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How to Stop Bad Habits: 9 Scientifically Proven Methods

How to Stop Bad Habits: 9 Scientifically Proven Methods
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Have you ever imagined why some individuals maximize every aspect of their lives?

When they establish goals, they always attain it. It could be a goal to break an addiction, work out more, or to achieve financial freedom.

Do you find it challenging to replicate their successes? Perhaps, you even make some attempts for a while, but then you give up before you could reach the target.

If you experience that consistently, you can quickly become frustrated, but you don’t have to give up.

But how long does it take to break a bad habit? Some researchers recommended a 21-day plan to permanently get rid of bad habits. Others suggest a month plan or even 3 months. The most crucial factor is to follow through whichever timeframe you choose.

In this article, I will share with you 9 proven strategies on how to stop bad habits permanently.

1. Make the Negative Habits Obvious

If you desire better habits, the best approach is to make those habits visible. This strategy also applies if you are devising strategies on how to stop bad habits.

Cues are very crucial in habit formation. James Clear, in his book Atomic Habits, recommended the use of Habit Scorecard. This is an easy exercise that helps you become conscious of your behaviors daily.

The first step is to pen down a chronological list of your daily habits. Then, you rate each habit as an “effective,” “ineffective,” or a “neutral habit.” The importance of this strategy is that it assists you in discerning the relevance of each habit in your personal growth.[1].

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Now that you have a list of habits, the next thing is to take the negative habits out, which leads to the next point.

2. Start from Simple to Complex

Everybody wants to generate a significant change as fast as they can. They want to work out for 1 hour every morning, reflect for 20 minutes when they have been managing to meditate consistently for 5 minutes, switch to eating a healthy diet.

The challenge is it will always require strong willpower to achieve any bigger goal. Willpower is like your muscles. It becomes tired, the more you exert it. And when it retires, you will give up on achieving your goal.

The best approach is to take out the single target, then make progress towards a higher target. You can start by dealing with the bad habits from the less serious to the more severe.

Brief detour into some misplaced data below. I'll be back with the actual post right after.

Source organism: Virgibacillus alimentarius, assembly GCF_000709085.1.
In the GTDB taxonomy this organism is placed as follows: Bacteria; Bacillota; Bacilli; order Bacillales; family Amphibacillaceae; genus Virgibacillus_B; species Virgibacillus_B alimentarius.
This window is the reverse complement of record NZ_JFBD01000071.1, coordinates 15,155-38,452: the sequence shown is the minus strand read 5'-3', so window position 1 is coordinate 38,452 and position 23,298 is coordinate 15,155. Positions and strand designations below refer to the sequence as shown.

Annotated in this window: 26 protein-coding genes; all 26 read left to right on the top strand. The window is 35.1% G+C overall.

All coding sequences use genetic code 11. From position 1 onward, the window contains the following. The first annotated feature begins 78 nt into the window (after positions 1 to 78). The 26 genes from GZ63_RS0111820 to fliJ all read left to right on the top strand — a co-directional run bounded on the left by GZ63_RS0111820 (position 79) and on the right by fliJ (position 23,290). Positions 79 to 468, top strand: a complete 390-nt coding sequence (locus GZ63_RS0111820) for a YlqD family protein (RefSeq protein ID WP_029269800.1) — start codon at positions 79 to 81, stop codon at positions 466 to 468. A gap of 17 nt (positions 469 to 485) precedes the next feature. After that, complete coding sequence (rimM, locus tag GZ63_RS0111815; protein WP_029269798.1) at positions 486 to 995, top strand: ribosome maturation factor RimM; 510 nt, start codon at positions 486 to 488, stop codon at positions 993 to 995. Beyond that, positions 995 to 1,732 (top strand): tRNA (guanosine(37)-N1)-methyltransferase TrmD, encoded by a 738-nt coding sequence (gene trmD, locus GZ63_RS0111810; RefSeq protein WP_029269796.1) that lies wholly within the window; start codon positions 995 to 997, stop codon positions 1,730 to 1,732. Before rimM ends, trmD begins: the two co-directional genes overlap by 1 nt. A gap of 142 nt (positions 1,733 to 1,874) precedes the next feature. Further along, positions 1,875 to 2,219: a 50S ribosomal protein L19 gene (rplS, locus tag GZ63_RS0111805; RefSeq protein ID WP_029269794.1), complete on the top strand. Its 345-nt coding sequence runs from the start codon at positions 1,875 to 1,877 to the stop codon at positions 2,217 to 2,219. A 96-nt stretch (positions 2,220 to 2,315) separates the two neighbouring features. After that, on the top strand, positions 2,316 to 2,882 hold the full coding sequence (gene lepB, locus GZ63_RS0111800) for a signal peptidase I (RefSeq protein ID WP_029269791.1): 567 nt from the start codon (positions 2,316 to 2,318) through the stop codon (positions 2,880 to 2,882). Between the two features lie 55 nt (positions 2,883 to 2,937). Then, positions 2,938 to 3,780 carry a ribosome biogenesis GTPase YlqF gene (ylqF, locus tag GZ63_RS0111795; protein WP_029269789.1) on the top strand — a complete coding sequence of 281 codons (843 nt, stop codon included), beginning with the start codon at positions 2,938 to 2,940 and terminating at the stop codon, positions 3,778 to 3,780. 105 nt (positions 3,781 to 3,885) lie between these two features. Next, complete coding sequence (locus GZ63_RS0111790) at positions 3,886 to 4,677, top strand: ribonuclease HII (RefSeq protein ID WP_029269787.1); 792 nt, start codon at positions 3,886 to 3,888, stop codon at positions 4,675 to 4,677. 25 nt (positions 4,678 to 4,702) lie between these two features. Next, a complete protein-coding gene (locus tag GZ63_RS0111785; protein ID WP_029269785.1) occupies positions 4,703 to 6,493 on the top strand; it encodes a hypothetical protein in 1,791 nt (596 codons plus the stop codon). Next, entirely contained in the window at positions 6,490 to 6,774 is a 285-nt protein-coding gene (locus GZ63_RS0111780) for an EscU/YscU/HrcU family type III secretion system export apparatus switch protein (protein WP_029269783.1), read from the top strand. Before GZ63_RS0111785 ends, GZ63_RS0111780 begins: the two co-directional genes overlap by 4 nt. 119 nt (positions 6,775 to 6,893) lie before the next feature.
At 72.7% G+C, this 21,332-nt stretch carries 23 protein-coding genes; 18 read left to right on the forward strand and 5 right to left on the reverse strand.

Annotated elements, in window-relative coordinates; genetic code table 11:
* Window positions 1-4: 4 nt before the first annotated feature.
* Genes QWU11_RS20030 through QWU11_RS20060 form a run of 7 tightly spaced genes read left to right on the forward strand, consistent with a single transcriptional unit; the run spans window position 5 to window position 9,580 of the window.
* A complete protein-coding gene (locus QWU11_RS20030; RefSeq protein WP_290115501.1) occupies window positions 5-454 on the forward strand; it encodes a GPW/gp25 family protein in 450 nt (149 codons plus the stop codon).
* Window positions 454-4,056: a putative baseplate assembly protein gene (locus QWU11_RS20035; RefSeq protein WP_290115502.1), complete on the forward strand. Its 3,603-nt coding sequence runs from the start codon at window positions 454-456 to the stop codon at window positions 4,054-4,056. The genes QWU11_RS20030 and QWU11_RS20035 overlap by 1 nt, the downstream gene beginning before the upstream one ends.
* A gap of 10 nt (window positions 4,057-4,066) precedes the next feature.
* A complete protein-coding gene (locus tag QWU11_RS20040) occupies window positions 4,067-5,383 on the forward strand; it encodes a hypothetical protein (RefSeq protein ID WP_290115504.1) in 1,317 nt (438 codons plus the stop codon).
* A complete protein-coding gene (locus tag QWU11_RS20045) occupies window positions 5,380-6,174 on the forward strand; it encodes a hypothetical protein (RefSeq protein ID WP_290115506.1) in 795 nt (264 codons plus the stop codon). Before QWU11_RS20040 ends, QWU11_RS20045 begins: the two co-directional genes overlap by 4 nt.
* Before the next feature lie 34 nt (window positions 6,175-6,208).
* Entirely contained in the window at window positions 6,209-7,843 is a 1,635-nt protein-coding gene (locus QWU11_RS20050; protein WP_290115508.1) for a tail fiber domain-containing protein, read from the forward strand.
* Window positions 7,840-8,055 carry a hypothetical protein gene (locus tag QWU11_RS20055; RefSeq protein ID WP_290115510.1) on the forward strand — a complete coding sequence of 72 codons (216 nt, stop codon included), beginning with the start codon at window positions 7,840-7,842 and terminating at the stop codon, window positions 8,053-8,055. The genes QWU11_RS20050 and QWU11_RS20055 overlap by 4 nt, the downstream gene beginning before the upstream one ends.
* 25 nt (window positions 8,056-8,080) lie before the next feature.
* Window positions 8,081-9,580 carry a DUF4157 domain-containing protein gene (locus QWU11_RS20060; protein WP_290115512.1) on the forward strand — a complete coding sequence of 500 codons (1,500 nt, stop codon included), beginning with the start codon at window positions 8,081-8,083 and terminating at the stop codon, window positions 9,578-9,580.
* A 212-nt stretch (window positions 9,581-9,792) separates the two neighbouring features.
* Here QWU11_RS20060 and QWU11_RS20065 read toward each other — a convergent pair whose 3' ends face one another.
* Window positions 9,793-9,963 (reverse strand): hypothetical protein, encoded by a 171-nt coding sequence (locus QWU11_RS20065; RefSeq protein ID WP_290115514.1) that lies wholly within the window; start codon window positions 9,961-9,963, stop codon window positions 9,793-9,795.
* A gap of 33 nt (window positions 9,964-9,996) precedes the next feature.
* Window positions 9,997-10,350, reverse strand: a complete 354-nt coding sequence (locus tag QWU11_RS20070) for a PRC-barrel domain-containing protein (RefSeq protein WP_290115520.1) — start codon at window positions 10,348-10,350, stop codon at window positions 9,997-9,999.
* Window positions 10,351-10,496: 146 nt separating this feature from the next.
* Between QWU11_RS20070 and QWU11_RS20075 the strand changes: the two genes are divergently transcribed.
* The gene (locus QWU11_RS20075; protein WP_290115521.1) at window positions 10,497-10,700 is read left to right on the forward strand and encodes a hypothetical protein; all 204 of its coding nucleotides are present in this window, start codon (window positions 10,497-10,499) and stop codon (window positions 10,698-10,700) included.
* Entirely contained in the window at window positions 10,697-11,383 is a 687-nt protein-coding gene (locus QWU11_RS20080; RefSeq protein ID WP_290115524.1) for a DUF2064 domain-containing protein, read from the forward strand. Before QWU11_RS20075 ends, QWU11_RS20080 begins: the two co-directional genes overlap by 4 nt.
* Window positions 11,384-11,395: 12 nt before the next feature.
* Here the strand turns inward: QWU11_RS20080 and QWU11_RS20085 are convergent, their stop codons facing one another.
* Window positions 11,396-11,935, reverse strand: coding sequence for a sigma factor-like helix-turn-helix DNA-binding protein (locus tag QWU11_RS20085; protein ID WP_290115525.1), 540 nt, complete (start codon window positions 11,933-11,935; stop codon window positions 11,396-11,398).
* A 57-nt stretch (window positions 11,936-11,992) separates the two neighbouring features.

3. Create a New Environment for Good Habits To Grow

Several studies show that our environment influences our habits. The basis is that you depend more on what you see (visual cues) than other senses of perception. This is no doubt why visual cues define our behavior.

To stop bad habits, you need to focus on positive cues that reinforce good habits. Another approach is to build new habits and stop exposing yourself to cues that will strengthen negative patterns. You will find it easier to avoid temptation than to resist it.

For instance, if you want to read more books than you watch the TV, keep the remote control in another room, and position books at every corner of your house and your office.

4. Identify the Consequences of Bad Habits

Bad habits have grave consequences. According to WebMD, bad habits affect nearly every organ of your body. They can lead to cancer, stroke, emphysema, diabetes, heart disease, bronchitis, and other health problems. Bad habits can increase the chances of eye problems, tuberculosis, and several immune disorders such as rheumatoid arthritis. It becomes easy to stop those bad habits when you are aware of their consequences.[2]

Here’re more consequences of bad habits: 13 Bad Habits You Need to Quit Right Away

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5. Make Bad Habits Difficult and Painful

Do you want to eliminate those nasty habits? Then, attach an instant cost to each action or make those unhealthy behaviors difficult.

James Clear again recommended ‘a habit contract’. This is a written agreement where you stipulate commitment to a specific habit and the punishment for not meeting up. You will also identify two individuals who will serve as accountability mentors to append on the written agreement. In this same way, make good habits simple and attach rewards for practicing them.

6. Change Your Mindset

Whenever you are devising a strategy on how to stop bad habits, use a ‘scientist and subject’ mindset. You will need to consider each action as a behavioral experiment where every challenge offers useful data for the subsequent step.

Direct your energy on how to stop those bad habits daily instead of focusing on the long-term. If you follow the process, the outcomes will show up as outcomes of your daily efforts.

7. Associate with Supporters

The individuals you associate with have a significant influence on your habits. According to a study published in the New England Journal of Medicine, if your friend becomes obese, you stand the risk of obesity by 57% even if that friend lives some miles away. [3]

Other studies also added that we tend to adopt the same lifestyle, goals, and aspirations of the company we keep. If you want to stop smoking, you need to dissociate yourself from friends who smoke.